Tears and saying sorry are just not enough.

But the male side of the species just never learn.

MY FRIENDS ELECTRIC (19)

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Today’s Friend Electric is Uncle E. His blog is a real labour of love. It’s called 500 Reasons Why The 80s Didn’t Suck. He set out on this expedition back in September 2012:-

“Let’s for a moment forget about the poofy hair, Reagan and Thatcher and the threat of nuclear annihilation, parachute pants and Eddie Murphy movies. This blog will concern itself with the music of the decade, much of which was wonderful and groundbreaking, as opposed to popular thought which has skewed opinion to remember the 80’s as the worst decade EVER of popular music.

This blog will focus on dispelling that notion by highlighting 500 musical reasons why the ‘80’s categorically did not suck. I lived through the ‘80’s so I should know, and although I made some pretty terrible choices a good majority of the bands and albums remain relevant and enjoyable even today. I didn’t listen to top 40 radio then and I don’t now, so a lot of the stuff that was played back then on that medium won’t be a focus here. No, I’d like to attempt to point you in the direction left of the dial; those albums and bands that were played at underground clubs, the forgotten gems that took research and word of mouth to discover. Trial and error baby, trial and error. These were the days before the internet, kiddies, and when you found a cool band or an album back then you owned it and shared it with your peers. You poured over the latest issues of the NME and Melody Maker (imports for me, of course) and more often that not went by the style of the LP cover or gut impulse, or sometimes both.

The music I focused on back then was new wave, post punk and punk, genres that are really now just considered ‘alternative’. I remember making wildly weird and off-kilter mix tapes up the yin-yang, an art form that has sadly died out with the advent of file sharing and MP3’s. Gang Of Four sat comfortably next to New Order and The Cure, which segued into the Dead Kennedys, NOMEANSNO and Black Flag, followed by OMD, the Psychedelic Furs and early Simple Minds. The bands back then, the early ‘80’s, were trying everything out as there was no template. The Pistols and the Ramones and The Clash blew the old blueprint up a few years prior and these new upstarts, inspired by the DIY ethics of the former, created something totally fresh, totally weird and totally cool in the wake.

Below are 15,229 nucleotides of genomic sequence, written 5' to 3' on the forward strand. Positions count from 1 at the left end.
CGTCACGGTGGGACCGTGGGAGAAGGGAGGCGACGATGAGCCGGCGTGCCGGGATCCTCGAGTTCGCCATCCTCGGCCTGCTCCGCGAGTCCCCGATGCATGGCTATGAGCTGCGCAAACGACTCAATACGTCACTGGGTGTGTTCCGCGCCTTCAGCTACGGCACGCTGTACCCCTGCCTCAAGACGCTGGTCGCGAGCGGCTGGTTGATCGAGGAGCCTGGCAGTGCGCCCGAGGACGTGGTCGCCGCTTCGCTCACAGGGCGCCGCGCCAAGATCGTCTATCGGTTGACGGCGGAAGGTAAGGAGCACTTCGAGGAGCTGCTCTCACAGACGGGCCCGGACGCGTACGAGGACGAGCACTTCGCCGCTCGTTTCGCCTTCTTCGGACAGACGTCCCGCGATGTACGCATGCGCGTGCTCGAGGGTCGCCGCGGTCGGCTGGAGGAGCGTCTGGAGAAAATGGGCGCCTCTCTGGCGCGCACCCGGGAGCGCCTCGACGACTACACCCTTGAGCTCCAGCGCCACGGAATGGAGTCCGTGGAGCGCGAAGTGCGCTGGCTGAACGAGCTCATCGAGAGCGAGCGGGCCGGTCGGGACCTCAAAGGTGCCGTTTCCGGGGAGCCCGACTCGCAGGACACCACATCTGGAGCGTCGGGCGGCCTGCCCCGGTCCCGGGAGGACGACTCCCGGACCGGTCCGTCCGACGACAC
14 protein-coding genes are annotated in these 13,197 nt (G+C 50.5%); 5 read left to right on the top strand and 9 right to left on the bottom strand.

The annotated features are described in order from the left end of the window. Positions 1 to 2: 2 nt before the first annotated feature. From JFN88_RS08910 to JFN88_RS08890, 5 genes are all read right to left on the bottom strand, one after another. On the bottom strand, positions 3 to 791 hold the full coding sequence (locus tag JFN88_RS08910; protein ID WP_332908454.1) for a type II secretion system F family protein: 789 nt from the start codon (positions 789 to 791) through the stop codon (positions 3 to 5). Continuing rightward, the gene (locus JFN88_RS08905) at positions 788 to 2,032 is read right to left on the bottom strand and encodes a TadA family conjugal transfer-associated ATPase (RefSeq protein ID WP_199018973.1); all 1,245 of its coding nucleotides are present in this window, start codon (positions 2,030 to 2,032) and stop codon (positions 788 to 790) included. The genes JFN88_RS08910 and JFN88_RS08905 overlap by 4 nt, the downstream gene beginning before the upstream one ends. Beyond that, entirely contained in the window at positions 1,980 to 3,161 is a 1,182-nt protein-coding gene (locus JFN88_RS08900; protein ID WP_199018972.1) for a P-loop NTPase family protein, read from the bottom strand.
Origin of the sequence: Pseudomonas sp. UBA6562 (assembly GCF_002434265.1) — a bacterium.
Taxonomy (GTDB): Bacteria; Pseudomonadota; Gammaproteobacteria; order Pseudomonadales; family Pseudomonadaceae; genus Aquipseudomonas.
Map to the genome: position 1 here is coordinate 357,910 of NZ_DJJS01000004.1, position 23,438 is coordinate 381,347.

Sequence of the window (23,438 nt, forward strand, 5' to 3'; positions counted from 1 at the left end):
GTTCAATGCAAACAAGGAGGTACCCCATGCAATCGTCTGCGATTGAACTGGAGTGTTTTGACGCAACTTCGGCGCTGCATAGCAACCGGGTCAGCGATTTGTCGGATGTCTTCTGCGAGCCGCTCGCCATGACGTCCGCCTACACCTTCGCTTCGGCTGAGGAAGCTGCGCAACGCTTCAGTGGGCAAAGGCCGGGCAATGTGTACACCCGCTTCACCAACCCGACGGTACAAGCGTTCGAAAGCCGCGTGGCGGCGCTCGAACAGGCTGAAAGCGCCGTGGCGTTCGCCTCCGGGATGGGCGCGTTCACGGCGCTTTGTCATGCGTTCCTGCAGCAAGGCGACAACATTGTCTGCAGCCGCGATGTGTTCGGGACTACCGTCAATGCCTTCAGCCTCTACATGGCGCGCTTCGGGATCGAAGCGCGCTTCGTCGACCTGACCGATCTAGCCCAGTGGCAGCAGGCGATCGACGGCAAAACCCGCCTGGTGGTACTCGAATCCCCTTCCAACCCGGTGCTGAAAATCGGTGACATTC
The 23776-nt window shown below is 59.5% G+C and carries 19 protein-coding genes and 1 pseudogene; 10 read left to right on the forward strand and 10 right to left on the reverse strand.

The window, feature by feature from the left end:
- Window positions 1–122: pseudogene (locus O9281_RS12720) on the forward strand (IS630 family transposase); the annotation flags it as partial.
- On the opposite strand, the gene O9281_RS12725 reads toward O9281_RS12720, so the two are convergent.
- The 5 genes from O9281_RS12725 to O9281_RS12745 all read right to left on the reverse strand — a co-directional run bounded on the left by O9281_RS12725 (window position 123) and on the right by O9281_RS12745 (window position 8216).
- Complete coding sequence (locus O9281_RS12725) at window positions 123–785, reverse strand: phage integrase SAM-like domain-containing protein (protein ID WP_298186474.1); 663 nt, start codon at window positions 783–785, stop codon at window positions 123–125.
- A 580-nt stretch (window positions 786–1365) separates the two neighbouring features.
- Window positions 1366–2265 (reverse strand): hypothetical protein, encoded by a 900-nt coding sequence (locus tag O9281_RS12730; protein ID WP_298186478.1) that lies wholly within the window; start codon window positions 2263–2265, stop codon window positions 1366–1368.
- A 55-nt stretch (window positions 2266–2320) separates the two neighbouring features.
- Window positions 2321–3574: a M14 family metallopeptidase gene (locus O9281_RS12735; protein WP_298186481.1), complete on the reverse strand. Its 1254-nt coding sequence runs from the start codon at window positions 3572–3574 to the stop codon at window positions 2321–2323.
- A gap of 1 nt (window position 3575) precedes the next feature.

So.

I reckon there are at least 500 reasons I can give here why the music of the 1980’s didn’t suck, and I’ll be counting down from that number with the next post. It’s time to dispel the horribly misguided notion that the music from the 1980’s was the worst ever. I’m not quite sure it was the best, but it certainly wasn’t the worst. I hope you all chime in from time to time and give me your feedback. And while I consider myself fairly knowledgeable on the music of the ‘80’s I am certainly not arrogant enough to think I know it all. If there is a band or an album that you think I should know about, let me know in the comments section. If I can turn a few of you on to something then all the better.

Thanks for reading. We’re gonna have some fun! Also, as a side note: any of you who want to contribute via a guest post, I’d welcome it in a heartbeat. Just email me or leave a comment you’d like to do so and we’ll make it happen.”

The above words will, I’m sure, chime with many TVV readers – especially those sentences about mix tapes. Happy memories of spending at least 10 hours at a time trying to out the perfect 90 minutes together to help me get through the sheer awfulness and tedium of the daily Glasgow – Edinburgh commute.

Uncle E has counted down to reason 353. Most of his reasons are very sound although there will be a few which raise eyebrows with, for example, reason 421 featuring an LP by Queen. What is especially enjoyable is the succinct style on offer – just a few short sharp sentences to define what he believes makes a great record. Another bonus is the layout and indexing system so that if, for example, you click on New Order you will find they are responsible for reasons 492, 398, 394 and 371